Boxwood plants make attractive and simple bonsai on account of the full development habit and adaptability. The shrubs shape nicely to several bonsai styles, including slanting, informal upright, twin-trunk and group. Boxwoods (Buxus spp.) Have evergreen leaves and like most bonsai require winter protection when temperatures fall below freezing. Boxwood grown as bonsai needs routine pruning throughout the year to keep that the bonsai shape and style. Heavy pruning begins in midspring as new growth appears.
Wash the blades of bonsai scissors and concave cutters with a solution of one part bleach to nine parts water. Rinse and dry the tools. Wash them after cutting any diseased branches or prior to moving to another bonsai when you prune more than 1 plant.
Remove any damaged or diseased branches. Search for limbs that cross or rub on another. Utilize the concave cutters to take off limbs at the bottom of the trunk or parent branch.
Rotate the boxwood bonsai to check every side for look and shape. Maintain the kind of this boxwood with selective removal and also heading of divisions. Plan which divisions you would like to eliminate prior to making the cuts.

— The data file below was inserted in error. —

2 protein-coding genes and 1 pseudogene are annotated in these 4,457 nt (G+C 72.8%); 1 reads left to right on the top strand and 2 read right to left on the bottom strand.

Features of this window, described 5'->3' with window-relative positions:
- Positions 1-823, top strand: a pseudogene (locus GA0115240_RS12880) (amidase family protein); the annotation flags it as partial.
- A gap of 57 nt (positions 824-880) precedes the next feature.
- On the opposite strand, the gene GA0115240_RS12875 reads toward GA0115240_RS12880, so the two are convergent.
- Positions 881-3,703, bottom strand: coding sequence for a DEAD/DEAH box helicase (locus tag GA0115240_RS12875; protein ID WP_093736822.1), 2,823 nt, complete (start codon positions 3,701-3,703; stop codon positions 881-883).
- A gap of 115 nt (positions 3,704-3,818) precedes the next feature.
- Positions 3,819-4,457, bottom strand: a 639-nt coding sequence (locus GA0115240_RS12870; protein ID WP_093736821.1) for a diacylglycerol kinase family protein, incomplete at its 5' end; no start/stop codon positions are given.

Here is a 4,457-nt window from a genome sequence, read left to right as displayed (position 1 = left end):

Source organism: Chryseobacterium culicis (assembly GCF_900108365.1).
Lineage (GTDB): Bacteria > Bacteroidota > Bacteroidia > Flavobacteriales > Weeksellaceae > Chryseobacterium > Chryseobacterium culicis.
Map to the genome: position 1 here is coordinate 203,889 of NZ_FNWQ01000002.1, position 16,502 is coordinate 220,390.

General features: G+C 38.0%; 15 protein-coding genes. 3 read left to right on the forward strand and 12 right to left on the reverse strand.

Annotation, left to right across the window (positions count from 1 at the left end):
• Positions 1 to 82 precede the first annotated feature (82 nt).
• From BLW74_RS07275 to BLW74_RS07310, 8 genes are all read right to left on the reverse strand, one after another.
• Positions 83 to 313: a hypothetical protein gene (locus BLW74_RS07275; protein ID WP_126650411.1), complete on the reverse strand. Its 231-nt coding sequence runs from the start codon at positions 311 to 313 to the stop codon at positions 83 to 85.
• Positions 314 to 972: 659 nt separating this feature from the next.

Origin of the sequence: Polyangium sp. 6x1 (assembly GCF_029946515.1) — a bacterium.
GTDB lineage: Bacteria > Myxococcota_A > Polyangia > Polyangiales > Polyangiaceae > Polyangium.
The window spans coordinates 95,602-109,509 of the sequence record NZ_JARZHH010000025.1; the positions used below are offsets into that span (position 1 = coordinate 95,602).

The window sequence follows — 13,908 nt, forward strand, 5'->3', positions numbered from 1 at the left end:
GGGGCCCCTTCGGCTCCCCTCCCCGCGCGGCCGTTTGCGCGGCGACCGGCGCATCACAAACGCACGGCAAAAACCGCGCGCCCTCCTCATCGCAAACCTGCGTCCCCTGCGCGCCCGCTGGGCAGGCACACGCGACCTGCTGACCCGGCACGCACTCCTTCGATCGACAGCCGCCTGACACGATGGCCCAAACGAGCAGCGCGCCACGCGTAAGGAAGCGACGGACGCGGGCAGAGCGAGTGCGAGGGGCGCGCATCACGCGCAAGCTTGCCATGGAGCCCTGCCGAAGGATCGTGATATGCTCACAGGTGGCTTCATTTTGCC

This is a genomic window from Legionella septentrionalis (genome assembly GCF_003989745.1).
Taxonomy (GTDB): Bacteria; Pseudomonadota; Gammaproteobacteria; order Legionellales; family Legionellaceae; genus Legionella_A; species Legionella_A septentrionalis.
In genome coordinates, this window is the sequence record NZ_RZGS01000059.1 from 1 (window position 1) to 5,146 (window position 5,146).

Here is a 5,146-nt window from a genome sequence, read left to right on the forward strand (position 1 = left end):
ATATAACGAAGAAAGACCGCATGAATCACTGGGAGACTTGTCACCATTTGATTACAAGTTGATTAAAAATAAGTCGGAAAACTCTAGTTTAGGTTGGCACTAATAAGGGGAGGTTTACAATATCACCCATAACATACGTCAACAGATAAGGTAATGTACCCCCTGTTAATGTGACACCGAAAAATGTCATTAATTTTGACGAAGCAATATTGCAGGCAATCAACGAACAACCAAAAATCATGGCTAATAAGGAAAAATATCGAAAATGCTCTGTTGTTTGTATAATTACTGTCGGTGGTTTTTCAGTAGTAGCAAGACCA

Cut off branches which cross the main trunk or develop parallel to some other limb. Remove branches that develop directly across from one another on the back, to create an alternating branching habit. Clip off limbs which grow vertically.
Thin branches that develop close to open the bonsai and allow more air and light to achieve the internal sections. Boxwoods generally have dense development, and thinning it prevents insects and disease. Keep growth limited by eliminating up to 50 percent of the new growth every year.
Shape the bonsai by cutting back leggy growth that goes beyond the trained form. Pull the branches out to find the best location to create a cut. Hold the division and cut with sharp scissors only above a leaf cluster so that bare stem does not show.